Optional elements and properties in Halogen

Since Halogen’s HTML, properties and classes are all arrays, dealing with optional elments might not be immediatly obvious to the less experienced Purescript coder (like me!).

For example, in most templating languages it’s possibile to write something like this (here I’m using handlebars):

Hello #{user_name}!

Obviously with Halogen we want to avoid something hideous like:

  case maybeUsername of
    Nothing -> []
    Just n -> [ HH.text $ "Hello " <> n ]

This example might look ok here, but it quickly leads to unreadable code in more real life scenarios.

Classes and properties

Monads to the rescue!

To optionally render classes and properties, we can use these operators:

join :: forall a m. Bind m => m (m a) -> m a
guard :: forall m. MonadZero m => Boolean -> m Unit
($>) :: forall f a b. Functor f => f a -> b -> f b

In our case, m is actually Array. So we can rewrite them as:

join :: forall a. Array (Array a) -> Array a
guard :: Boolean -> Array Unit
($>) :: forall a b. Array a -> b -> Array b

We are going to use guard and ($>) to return either an empty array in case the guarding fails, or an array containing just the single element when the guard succeeds.

This is because guard returns empty when the condition fails, and m Unit when it succeds. In our example, this is actually [] or [unit].

([] :: Array Unit) $> "hello" == ([] :: Array String)
[unit] $> "hello" == ["hello"]

From the example we can see that the penguin ($>) replaces the element in the array if present.

The last step is join which takes an Array (Array a) and returns Array a.

We can put all this together like this:

[ HP.classes $ join [ pure $ ClassName "hello"
                    , guard true $> ClassName "world"
                    , guard false $> ClassName "nope"

Our div will have “hello” and “world” as classes. pure in our example is [], so it’s:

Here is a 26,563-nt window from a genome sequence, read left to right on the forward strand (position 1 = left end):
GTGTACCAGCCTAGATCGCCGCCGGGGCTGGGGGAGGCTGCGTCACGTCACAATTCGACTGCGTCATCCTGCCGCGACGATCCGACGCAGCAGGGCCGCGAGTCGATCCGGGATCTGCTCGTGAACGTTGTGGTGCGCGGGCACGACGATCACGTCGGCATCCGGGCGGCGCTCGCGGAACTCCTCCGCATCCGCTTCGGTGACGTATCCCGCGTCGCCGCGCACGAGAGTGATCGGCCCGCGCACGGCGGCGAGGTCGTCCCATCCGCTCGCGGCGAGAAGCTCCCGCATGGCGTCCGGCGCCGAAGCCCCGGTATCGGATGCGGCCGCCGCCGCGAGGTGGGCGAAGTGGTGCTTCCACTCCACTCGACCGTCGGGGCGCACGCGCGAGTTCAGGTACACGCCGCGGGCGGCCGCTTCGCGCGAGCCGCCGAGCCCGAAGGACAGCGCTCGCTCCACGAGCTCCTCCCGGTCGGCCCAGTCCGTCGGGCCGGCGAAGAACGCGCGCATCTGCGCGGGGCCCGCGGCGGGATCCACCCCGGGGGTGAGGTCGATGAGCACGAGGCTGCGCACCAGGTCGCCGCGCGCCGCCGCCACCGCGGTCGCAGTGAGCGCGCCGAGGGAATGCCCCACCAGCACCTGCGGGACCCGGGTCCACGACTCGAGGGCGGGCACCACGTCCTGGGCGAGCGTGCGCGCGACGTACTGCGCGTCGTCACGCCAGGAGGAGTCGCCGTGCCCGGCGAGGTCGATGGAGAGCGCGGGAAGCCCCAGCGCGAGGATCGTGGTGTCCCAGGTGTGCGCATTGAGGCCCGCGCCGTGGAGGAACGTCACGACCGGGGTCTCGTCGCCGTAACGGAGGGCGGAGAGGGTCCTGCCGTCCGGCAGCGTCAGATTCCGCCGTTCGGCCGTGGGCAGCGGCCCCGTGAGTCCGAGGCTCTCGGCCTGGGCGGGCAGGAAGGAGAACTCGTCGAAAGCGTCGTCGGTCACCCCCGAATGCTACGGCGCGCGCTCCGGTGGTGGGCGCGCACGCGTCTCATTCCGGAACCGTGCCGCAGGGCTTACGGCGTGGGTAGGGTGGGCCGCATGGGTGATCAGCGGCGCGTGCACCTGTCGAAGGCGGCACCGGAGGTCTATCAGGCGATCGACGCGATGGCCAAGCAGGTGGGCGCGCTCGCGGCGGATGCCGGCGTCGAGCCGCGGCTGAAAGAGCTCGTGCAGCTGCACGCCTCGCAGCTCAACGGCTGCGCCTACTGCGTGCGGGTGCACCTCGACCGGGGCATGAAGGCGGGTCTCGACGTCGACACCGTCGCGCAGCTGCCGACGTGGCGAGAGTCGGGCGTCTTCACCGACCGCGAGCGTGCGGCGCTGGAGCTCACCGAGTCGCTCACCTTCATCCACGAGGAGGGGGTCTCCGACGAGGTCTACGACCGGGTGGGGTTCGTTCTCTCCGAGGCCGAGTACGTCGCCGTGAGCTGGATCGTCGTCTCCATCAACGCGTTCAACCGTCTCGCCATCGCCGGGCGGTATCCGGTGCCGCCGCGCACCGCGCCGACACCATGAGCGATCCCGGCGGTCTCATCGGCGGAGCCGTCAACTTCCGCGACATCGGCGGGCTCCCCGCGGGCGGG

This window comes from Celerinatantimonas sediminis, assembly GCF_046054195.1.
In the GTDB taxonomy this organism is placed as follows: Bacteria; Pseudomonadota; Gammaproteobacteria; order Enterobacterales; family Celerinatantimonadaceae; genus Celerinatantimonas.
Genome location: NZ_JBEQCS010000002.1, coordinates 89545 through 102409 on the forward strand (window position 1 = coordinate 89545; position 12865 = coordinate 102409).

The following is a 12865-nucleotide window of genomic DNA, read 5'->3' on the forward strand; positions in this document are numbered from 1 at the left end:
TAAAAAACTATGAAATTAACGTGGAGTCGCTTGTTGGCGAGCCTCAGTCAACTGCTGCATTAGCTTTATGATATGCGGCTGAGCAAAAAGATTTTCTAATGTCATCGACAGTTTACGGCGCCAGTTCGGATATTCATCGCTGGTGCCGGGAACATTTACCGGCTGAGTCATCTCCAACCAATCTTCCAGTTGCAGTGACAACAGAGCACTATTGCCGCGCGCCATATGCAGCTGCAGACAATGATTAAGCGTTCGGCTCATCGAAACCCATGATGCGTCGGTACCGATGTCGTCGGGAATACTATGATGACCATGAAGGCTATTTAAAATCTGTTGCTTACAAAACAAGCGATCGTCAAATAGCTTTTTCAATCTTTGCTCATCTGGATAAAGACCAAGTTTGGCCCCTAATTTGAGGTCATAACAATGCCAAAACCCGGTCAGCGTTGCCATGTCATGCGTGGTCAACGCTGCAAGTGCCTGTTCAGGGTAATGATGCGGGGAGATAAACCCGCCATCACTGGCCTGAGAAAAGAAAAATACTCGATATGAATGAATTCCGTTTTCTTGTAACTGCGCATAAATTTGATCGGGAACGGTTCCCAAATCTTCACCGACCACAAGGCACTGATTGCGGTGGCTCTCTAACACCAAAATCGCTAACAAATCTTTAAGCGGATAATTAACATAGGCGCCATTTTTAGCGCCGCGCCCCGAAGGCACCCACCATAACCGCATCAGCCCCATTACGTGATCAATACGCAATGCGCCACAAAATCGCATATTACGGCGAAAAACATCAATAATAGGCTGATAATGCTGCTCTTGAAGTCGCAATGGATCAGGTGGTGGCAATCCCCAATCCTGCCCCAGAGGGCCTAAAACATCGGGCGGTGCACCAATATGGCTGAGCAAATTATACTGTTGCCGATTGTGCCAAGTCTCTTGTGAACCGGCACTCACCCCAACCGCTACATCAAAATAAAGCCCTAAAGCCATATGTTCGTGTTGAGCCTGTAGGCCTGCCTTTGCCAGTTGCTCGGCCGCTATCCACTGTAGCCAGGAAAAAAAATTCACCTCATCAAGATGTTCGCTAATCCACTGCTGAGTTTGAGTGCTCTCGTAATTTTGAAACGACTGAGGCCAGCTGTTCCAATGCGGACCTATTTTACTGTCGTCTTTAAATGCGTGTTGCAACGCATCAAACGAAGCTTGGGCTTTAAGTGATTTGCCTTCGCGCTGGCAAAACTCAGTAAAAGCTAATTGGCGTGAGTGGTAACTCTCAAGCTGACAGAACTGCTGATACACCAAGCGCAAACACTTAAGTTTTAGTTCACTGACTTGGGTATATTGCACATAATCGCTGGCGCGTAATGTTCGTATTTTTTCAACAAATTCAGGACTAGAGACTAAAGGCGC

join [ [ClassName "hello"], [ClassName "world"], []] 
-- which becomes
[ ClassName "hello", ClassName "world" ]

A better solution

Ok, it’s not better, but I like it more.

The problem with the previous approach is that when an optional elment has to be added, one needs to wrap all the other elements in pure and add a join.

We can abuse html to come up with a simpler solution:

dummyAttr :: forall r i. HP.IProp r i
dummyAttr = HP.attr (HH.AttrName "data-dummy") ""

whenP :: forall r i. Boolean -> HP.IProp r i -> HP.IProp r i
whenP b p = if b then p else dummyAttr

maybeP :: forall a r i. Maybe a -> (a -> HP.IProp r i) -> HP.IProp r i
maybeP m p = maybe dummyAttr p m
whenC :: Boolean -> ClassName -> ClassName
whenC b c = if b then c else ClassName ""

We add either a fake attribute or an empty class when our conditions are not met.

For example:

  [ HP.classes [ ClassName "hello"
               , whenC true $ ClassName "world"
               , whenC false $ ClassName "nope"
  , maybeP mTitle $ \t -> HP.title t             

HTML elements

A good solution most of the time is just to extract the optional HTML to a separate function:

render state =
    [ HH.text "Hello"
    , adminSection state.isAdmin
    , HH.text "World"]
adminSection false = HH.text ""
adminSection true = HH.div ...

We can write a couple of helper methods like the one we had for classes and properties:

whenH :: forall p i. Boolean -> (Unit -> HH.HTML p i) -> HH.HTML p i
whenH b k = if b then k unit else HH.text ""

maybeH :: forall a p i. Maybe a -> (a -> HH.HTML p i) -> HH.HTML p i
maybeH m k = maybe (HH.text "") k m

For example:

render state =
    [ HH.h1_ [ HH.text "Big title" ]
    , whenH state.isAdmin $ \_ -> HH.h2_ [ HH.text "Hello admin!" ]
    , maybeH state.todo $ \t -> HH.p [ HH.text $ "Remember: " <> todo ]

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